WWII Seabees and the Invasion of Sicily

By Lara Godbille, Director, U.S. Navy Seabee Museum, Naval History and Heritage Command

Photos courtesy of the U.S. Navy Seabee Museum, Port Hueneme, Calif., Naval History and Heritage Command.

In preparation for the invasion of Sicily in 1943, Seabees break ground and build landing strips and other facilities for needed operations.

The Allied invasion of Sicily, codenamed Operation Husky, was a major World War II campaign, in which the Allies took Sicily from the Axis (Italy and Nazi Germany). Beginning on 9-10 July 1943 and ending 17 August 1943, Operation Husky was a large-scale amphibious and airborne operation followed by six weeks of land combat which successfully opened the way to the Allied invasion of Italy.

The general plans of the Allies called for the use of Sicily as a stepping stone to the European mainland. There was only one barrier to be hurdled: the little island of Pantelleria that stood midway between Tunisia and Sicily. Gen. Carl Spaatz, commander, Northwest African Air Forces, attacked Pantelleria from the air. Less than a month after Tunisia fell, Pantelleria surrendered.

On July 10, 1943, our forces moved up from the African bases. With an invasion force of some 3,200 landing-craft and ships, the Allies landed men and equipment on the southern side of Sicily. It was a perilous undertaking, with inclement weather adding to the difficulties. The landings were made between the cities of Licata and Syracuse. After bitter resistance, our troops fanned out and within 10 days held nearly half of the island; within 38 days the conquest of Sicily was complete.

Seabees played a vital role in the initial landings on Sicily as well as in subsequent consolidation and development of the island.

LST "unloading" via causeway and an LCM "using" causeway as a dock.

The amphibious invasion of Sicily presented a different problem from that of North Africa where the invaders had a choice of many landing beaches widely scattered between Algiers and Casablanca. Sicily had a few suitable beaches on the northern shore which, to the enemy, was a logical place for the Allies to make an invasion attempt.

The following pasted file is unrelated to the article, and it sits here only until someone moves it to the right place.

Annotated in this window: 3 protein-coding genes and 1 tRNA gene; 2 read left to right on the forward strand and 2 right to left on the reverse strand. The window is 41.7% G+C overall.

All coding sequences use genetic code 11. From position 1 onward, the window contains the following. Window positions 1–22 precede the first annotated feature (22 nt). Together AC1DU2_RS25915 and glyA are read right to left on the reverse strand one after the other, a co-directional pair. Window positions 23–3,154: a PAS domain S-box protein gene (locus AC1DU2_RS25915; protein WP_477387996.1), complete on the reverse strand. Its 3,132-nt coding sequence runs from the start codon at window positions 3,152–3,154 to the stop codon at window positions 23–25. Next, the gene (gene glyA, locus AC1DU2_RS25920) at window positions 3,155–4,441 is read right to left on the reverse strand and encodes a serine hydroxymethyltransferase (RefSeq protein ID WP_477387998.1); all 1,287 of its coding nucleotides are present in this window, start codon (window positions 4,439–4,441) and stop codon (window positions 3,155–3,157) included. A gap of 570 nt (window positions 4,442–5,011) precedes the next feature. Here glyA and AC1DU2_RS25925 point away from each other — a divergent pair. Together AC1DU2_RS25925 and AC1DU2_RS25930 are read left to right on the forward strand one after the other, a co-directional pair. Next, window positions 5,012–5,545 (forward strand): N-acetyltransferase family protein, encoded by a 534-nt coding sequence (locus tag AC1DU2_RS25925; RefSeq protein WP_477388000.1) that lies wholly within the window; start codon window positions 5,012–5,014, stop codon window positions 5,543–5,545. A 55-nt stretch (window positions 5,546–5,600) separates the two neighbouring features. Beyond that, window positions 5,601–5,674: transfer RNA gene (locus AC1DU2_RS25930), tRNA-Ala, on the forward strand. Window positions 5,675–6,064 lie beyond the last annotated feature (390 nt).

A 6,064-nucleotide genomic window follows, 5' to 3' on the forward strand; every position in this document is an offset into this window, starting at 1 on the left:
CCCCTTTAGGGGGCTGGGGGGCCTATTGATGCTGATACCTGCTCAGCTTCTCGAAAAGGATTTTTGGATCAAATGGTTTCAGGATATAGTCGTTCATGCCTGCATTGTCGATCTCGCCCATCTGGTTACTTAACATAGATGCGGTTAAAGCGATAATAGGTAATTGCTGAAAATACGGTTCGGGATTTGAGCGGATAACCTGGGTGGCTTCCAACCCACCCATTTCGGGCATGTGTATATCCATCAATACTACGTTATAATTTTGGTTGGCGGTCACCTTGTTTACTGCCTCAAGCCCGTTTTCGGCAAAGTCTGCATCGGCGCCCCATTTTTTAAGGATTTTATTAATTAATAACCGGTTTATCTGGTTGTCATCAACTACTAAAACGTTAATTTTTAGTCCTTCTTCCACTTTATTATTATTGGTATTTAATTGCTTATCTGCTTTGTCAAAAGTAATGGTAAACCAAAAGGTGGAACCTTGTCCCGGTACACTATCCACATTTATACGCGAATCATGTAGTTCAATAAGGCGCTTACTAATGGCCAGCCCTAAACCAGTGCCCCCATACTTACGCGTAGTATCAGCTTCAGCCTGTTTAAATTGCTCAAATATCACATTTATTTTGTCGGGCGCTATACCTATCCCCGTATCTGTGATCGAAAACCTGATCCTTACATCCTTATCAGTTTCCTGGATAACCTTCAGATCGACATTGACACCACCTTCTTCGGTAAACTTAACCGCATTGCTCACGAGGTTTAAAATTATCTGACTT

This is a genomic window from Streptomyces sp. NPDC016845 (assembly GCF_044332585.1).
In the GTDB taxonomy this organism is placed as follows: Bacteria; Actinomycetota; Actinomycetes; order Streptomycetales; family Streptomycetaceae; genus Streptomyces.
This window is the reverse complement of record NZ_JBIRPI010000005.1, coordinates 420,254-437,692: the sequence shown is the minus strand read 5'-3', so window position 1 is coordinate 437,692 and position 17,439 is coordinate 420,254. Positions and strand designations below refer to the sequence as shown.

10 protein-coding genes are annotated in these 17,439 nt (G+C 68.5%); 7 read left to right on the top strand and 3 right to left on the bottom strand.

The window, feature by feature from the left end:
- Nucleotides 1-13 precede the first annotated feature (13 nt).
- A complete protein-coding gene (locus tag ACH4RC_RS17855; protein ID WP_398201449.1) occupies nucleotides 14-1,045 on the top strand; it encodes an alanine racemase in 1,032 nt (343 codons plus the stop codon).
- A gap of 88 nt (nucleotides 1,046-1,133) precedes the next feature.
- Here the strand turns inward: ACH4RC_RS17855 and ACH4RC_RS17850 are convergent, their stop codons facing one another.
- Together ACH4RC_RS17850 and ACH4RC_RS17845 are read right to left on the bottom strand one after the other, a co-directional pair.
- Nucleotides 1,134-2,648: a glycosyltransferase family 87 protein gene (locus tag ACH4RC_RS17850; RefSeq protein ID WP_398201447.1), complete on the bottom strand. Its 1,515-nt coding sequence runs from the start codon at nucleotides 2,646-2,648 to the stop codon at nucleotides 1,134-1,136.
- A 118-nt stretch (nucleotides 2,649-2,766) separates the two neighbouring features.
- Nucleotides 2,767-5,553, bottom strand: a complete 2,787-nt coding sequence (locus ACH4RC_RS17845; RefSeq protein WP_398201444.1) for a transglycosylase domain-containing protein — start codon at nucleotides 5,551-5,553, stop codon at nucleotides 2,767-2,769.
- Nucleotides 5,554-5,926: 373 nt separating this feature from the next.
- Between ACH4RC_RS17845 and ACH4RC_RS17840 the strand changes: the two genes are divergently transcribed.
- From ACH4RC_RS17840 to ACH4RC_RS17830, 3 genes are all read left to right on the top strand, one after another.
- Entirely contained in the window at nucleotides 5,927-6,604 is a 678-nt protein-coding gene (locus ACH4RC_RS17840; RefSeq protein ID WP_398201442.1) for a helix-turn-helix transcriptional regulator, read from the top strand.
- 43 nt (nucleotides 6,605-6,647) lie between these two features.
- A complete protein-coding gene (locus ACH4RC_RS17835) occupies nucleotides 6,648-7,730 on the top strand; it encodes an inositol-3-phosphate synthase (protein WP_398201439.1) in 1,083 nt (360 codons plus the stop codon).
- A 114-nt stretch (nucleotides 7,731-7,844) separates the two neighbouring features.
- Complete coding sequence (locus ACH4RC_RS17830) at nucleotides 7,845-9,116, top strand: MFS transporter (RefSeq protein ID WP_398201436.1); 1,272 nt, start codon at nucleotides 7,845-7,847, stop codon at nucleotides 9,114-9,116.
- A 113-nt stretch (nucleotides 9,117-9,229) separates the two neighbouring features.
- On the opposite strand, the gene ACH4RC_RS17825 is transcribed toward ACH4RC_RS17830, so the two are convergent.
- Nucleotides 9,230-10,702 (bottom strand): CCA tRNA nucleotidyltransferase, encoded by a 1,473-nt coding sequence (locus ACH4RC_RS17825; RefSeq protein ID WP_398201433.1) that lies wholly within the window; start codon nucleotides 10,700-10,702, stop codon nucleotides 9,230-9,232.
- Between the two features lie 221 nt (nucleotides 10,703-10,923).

Allied plans first called for an assault on the northern shores of the island, east and west of Palermo. However, reconnaissance pictures showed this was just what the enemy was expecting, and that formidable defenses were being built. Accordingly, the landings were made on the southern coast, where the wide shallow-water shelf had given the enemy a false sense of security. The 175-foot pontoon causeways perfected at Arzeu and Bizerte were the prime factor in permitting our forces to make the sally against the southern shores. The causeways were manned by three platoons from the 54th Construction Battalion, one platoon from the 1005th Construction Battalion Detachment, and 12 platoons from the 1006th Construction Battalion Detachment.

The causeway pontoons worked under tremendous difficulties caused by both the flat beach condition and the high winds. When the invasion fleet arrived off the Sicilian coast at 0200 on July 10, 1943, a five-foot surf was running around both Gela and Licata. The Germans were confident that Allied forces would not attempt to land. Indeed, this decision hung in the balance for several hours.

Upon orders to go in, LST-389, carrying a causeway and a platoon of Seabees, opened her bow doors and lowered her ramp to let the DUKWs, or six-wheeled amphibious vehicles colloquially referred to as “Ducks,” out. The high waves broke the ramp chains so that the bow doors could not be closed. The run to the beach had to be made under these conditions, the tank deck being two feet under water. All the lead LSTs experienced similar difficulties, and Seabees left ashore were soaking wet and without food. During 23 days of round-the-clock work, the Seabees unloaded more than 10,000 vehicles over the causeways.

CBD 1006 Platoon J and causeways in side carry position aboard LST 388 enroute across the Mediterranean for the Sicilian Invasion.

One difficult operation prior to the actual landing was charting the channels, shoals and bars at the landing points. Amphibious DUKWs and some depth-sounding devices were first employed for this work at Gela, Sicily. In a short time after leaving the LSTs, the channels were charted and marked. One instance of the value of such a precaution occurred where a sand bar was located 150 yards from shore, at a depth of only 2 feet. However, just past the bar, the water deepened to 8 or 10 feet. Had landing boats started to unload on that bar, undoubtedly many lives would have been lost.

After the charting, the DUKWs were efficiently used for handling causeways, transporting supplies from ship-to-shore-to-firing-line and evacuating wounded.

At Sicily, the Seabees not only performed their assigned tasks of getting motorized equipment and supplies ashore, but also aided in other ways. Following closely behind the first wave of invaders, the Seabees saved the lives of troops aboard a bombed and blazing LST by throwing a pontoon bridge between their vessel and the stricken ship. Over this makeshift causeway, between 150 and 200 Allied soldiers raced to the Seabee craft for safety. The Seabees also saved vehicles. When one of the causeway pontoon bridges had been blown up, the Seabees went to work as a salvage unit. In the first day, they salvaged approximately 100 small boats which had broached on the beach.

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